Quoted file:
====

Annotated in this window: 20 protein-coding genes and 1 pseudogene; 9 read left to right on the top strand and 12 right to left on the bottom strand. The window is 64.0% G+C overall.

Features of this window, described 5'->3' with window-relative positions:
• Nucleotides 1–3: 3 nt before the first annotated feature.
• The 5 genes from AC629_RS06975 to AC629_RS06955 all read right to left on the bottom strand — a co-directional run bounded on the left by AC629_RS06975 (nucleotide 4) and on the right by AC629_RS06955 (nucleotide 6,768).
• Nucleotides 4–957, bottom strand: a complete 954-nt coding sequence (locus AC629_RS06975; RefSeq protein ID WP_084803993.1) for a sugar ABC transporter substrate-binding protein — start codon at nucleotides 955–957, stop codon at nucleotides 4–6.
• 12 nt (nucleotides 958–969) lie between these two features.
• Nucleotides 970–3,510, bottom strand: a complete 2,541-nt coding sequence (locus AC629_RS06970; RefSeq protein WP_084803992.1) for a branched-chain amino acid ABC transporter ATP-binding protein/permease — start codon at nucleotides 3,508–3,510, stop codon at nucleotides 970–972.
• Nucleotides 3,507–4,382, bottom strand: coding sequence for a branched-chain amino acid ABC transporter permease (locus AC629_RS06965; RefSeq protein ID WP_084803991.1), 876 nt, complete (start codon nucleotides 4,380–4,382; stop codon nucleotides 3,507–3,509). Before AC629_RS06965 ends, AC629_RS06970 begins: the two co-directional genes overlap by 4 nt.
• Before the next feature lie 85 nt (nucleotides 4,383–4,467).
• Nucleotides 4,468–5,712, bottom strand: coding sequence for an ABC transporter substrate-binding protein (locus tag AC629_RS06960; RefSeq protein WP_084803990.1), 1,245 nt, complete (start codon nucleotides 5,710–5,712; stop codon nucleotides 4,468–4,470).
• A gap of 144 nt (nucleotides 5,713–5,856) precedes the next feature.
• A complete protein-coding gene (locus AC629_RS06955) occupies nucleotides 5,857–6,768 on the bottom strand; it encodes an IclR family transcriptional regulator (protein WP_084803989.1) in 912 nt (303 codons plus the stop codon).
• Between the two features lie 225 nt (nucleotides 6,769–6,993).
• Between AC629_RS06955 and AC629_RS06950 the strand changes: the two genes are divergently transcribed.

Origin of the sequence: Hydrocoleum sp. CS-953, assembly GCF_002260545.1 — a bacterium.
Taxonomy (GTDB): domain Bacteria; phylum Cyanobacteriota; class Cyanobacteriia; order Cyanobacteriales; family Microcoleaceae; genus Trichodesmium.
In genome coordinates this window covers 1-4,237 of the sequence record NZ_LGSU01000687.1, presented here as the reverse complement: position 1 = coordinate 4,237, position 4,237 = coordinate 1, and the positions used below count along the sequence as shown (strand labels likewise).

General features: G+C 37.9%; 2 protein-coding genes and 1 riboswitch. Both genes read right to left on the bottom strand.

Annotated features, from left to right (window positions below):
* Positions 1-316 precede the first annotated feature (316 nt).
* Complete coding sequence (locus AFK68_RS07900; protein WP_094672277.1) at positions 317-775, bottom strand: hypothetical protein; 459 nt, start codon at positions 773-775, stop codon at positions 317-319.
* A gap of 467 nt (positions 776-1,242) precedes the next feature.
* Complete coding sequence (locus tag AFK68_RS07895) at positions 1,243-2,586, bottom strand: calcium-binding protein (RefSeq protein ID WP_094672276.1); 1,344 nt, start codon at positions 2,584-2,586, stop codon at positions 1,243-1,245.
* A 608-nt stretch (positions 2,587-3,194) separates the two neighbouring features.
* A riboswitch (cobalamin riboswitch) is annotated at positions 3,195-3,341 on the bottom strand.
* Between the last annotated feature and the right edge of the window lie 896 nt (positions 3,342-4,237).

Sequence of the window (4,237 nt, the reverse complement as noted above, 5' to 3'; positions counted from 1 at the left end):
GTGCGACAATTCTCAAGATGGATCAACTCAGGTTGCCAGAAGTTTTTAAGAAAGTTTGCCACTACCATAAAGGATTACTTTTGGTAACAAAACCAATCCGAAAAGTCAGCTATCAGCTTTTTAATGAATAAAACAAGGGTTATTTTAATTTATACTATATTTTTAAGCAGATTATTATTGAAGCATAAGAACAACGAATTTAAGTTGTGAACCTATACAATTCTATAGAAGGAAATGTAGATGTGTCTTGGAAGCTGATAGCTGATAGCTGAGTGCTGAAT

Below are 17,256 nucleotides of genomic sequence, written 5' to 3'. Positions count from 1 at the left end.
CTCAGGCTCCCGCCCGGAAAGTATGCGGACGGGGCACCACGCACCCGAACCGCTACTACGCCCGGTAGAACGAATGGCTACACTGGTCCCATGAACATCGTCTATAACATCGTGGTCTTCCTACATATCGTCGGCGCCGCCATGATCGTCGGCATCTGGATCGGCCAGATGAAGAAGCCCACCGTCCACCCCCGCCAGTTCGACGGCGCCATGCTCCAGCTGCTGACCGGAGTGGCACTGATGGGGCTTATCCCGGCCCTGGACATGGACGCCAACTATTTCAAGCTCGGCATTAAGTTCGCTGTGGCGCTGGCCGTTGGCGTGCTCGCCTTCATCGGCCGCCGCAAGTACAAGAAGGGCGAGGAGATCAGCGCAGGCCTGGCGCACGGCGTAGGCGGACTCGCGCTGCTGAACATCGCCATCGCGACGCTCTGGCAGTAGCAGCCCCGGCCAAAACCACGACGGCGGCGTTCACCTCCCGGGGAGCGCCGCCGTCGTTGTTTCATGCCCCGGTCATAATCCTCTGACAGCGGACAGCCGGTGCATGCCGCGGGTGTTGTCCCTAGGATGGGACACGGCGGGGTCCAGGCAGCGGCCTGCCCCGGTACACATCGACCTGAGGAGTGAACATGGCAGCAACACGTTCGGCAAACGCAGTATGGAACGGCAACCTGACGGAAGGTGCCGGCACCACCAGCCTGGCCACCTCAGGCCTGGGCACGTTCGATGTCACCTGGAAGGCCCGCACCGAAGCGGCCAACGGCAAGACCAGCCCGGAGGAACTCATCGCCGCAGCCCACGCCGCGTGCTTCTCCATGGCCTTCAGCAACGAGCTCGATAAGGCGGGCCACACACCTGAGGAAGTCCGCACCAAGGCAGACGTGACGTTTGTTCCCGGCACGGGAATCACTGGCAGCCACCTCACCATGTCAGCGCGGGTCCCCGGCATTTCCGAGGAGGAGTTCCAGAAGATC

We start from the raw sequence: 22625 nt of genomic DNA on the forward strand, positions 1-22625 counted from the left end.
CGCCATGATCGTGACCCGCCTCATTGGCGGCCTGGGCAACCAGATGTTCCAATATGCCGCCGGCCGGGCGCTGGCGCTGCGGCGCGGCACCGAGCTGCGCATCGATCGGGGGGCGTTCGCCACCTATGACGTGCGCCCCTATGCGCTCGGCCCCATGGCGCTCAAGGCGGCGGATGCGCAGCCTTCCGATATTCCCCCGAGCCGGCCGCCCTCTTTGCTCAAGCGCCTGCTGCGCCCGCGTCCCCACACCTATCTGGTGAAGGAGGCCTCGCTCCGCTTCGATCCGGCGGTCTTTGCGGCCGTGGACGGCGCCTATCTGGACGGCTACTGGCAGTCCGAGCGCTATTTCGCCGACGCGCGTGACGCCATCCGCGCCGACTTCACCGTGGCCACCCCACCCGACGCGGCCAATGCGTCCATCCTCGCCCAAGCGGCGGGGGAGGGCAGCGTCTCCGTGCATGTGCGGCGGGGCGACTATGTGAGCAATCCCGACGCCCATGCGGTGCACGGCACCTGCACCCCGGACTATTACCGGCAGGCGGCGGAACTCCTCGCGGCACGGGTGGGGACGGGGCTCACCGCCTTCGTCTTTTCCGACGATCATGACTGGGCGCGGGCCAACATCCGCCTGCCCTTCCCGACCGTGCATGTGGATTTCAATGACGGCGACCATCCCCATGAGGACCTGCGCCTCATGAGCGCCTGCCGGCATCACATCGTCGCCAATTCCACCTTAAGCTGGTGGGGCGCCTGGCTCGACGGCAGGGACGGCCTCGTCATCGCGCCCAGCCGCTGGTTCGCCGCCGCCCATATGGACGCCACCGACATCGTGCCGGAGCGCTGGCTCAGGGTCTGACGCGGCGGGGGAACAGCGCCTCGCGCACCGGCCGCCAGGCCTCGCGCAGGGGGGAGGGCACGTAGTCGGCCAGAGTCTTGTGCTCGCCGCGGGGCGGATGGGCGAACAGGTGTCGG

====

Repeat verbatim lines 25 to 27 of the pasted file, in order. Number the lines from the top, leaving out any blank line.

* A riboswitch (cobalamin riboswitch) is annotated at positions 3,195-3,341 on the bottom strand.
* Between the last annotated feature and the right edge of the window lie 896 nt (positions 3,342-4,237).

Sequence of the window (4,237 nt, the reverse complement as noted above, 5' to 3'; positions counted from 1 at the left end):